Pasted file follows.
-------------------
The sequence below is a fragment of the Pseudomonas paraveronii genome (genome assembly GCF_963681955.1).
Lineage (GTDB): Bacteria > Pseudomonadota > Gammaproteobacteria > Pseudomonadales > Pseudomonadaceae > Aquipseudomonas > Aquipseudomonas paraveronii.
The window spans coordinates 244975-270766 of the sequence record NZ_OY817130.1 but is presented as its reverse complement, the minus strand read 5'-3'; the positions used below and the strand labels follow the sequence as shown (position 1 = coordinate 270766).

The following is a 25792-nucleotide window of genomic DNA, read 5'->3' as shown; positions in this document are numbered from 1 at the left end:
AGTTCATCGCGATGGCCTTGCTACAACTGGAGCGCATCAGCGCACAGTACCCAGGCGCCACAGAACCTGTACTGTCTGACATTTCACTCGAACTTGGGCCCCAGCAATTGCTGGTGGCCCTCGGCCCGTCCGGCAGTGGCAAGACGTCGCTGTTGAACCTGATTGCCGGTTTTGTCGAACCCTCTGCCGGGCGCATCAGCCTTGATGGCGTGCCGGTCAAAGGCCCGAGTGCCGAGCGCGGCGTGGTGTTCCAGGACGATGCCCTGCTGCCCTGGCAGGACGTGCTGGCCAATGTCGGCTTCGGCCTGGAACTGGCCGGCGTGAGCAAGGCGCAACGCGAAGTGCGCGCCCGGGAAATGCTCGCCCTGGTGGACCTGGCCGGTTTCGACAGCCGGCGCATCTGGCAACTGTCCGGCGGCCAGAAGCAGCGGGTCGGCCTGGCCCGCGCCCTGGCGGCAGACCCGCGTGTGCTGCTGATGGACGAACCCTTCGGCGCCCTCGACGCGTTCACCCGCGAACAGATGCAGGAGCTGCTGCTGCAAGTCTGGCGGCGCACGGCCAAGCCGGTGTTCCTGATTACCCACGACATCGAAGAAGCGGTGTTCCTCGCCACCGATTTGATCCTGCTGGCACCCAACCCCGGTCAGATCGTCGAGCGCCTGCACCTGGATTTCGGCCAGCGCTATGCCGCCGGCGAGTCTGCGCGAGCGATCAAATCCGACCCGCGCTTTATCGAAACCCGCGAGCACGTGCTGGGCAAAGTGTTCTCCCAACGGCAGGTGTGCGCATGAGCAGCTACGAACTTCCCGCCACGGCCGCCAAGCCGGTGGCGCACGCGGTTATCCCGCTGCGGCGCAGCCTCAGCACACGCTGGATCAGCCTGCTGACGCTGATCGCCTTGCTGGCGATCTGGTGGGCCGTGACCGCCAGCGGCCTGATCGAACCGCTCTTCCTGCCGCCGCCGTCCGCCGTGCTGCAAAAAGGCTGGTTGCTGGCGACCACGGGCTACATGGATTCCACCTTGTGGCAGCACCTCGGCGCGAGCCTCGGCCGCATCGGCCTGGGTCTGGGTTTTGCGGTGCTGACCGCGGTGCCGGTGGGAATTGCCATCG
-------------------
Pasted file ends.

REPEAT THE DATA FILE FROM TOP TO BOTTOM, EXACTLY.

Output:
The sequence below is a fragment of the Pseudomonas paraveronii genome (genome assembly GCF_963681955.1).
Lineage (GTDB): Bacteria > Pseudomonadota > Gammaproteobacteria > Pseudomonadales > Pseudomonadaceae > Aquipseudomonas > Aquipseudomonas paraveronii.
The window spans coordinates 244975-270766 of the sequence record NZ_OY817130.1 but is presented as its reverse complement, the minus strand read 5'-3'; the positions used below and the strand labels follow the sequence as shown (position 1 = coordinate 270766).

The following is a 25792-nucleotide window of genomic DNA, read 5'->3' as shown; positions in this document are numbered from 1 at the left end:
AGTTCATCGCGATGGCCTTGCTACAACTGGAGCGCATCAGCGCACAGTACCCAGGCGCCACAGAACCTGTACTGTCTGACATTTCACTCGAACTTGGGCCCCAGCAATTGCTGGTGGCCCTCGGCCCGTCCGGCAGTGGCAAGACGTCGCTGTTGAACCTGATTGCCGGTTTTGTCGAACCCTCTGCCGGGCGCATCAGCCTTGATGGCGTGCCGGTCAAAGGCCCGAGTGCCGAGCGCGGCGTGGTGTTCCAGGACGATGCCCTGCTGCCCTGGCAGGACGTGCTGGCCAATGTCGGCTTCGGCCTGGAACTGGCCGGCGTGAGCAAGGCGCAACGCGAAGTGCGCGCCCGGGAAATGCTCGCCCTGGTGGACCTGGCCGGTTTCGACAGCCGGCGCATCTGGCAACTGTCCGGCGGCCAGAAGCAGCGGGTCGGCCTGGCCCGCGCCCTGGCGGCAGACCCGCGTGTGCTGCTGATGGACGAACCCTTCGGCGCCCTCGACGCGTTCACCCGCGAACAGATGCAGGAGCTGCTGCTGCAAGTCTGGCGGCGCACGGCCAAGCCGGTGTTCCTGATTACCCACGACATCGAAGAAGCGGTGTTCCTCGCCACCGATTTGATCCTGCTGGCACCCAACCCCGGTCAGATCGTCGAGCGCCTGCACCTGGATTTCGGCCAGCGCTATGCCGCCGGCGAGTCTGCGCGAGCGATCAAATCCGACCCGCGCTTTATCGAAACCCGCGAGCACGTGCTGGGCAAAGTGTTCTCCCAACGGCAGGTGTGCGCATGAGCAGCTACGAACTTCCCGCCACGGCCGCCAAGCCGGTGGCGCACGCGGTTATCCCGCTGCGGCGCAGCCTCAGCACACGCTGGATCAGCCTGCTGACGCTGATCGCCTTGCTGGCGATCTGGTGGGCCGTGACCGCCAGCGGCCTGATCGAACCGCTCTTCCTGCCGCCGCCGTCCGCCGTGCTGCAAAAAGGCTGGTTGCTGGCGACCACGGGCTACATGGATTCCACCTTGTGGCAGCACCTCGGCGCGAGCCTCGGCCGCATCGGCCTGGGTCTGGGTTTTGCGGTGCTGACCGCGGTGCCGGTGGGAATTGCCATCG